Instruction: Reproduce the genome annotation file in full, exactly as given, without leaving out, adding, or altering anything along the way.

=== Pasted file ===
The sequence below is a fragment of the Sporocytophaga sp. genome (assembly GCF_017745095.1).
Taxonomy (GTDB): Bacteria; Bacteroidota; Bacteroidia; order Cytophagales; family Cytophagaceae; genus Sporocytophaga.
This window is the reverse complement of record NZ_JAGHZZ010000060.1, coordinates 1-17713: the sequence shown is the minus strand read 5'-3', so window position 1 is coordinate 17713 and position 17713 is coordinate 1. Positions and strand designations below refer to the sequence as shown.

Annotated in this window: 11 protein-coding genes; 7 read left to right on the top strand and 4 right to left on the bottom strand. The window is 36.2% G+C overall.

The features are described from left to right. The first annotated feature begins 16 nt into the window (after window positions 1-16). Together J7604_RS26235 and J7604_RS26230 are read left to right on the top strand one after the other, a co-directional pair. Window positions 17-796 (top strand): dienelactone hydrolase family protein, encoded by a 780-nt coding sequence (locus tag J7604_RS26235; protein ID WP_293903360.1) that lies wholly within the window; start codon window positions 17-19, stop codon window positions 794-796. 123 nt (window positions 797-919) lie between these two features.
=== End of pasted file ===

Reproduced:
The sequence below is a fragment of the Sporocytophaga sp. genome (assembly GCF_017745095.1).
Taxonomy (GTDB): Bacteria; Bacteroidota; Bacteroidia; order Cytophagales; family Cytophagaceae; genus Sporocytophaga.
This window is the reverse complement of record NZ_JAGHZZ010000060.1, coordinates 1-17713: the sequence shown is the minus strand read 5'-3', so window position 1 is coordinate 17713 and position 17713 is coordinate 1. Positions and strand designations below refer to the sequence as shown.

Annotated in this window: 11 protein-coding genes; 7 read left to right on the top strand and 4 right to left on the bottom strand. The window is 36.2% G+C overall.

The features are described from left to right. The first annotated feature begins 16 nt into the window (after window positions 1-16). Together J7604_RS26235 and J7604_RS26230 are read left to right on the top strand one after the other, a co-directional pair. Window positions 17-796 (top strand): dienelactone hydrolase family protein, encoded by a 780-nt coding sequence (locus tag J7604_RS26235; protein ID WP_293903360.1) that lies wholly within the window; start codon window positions 17-19, stop codon window positions 794-796. 123 nt (window positions 797-919) lie between these two features.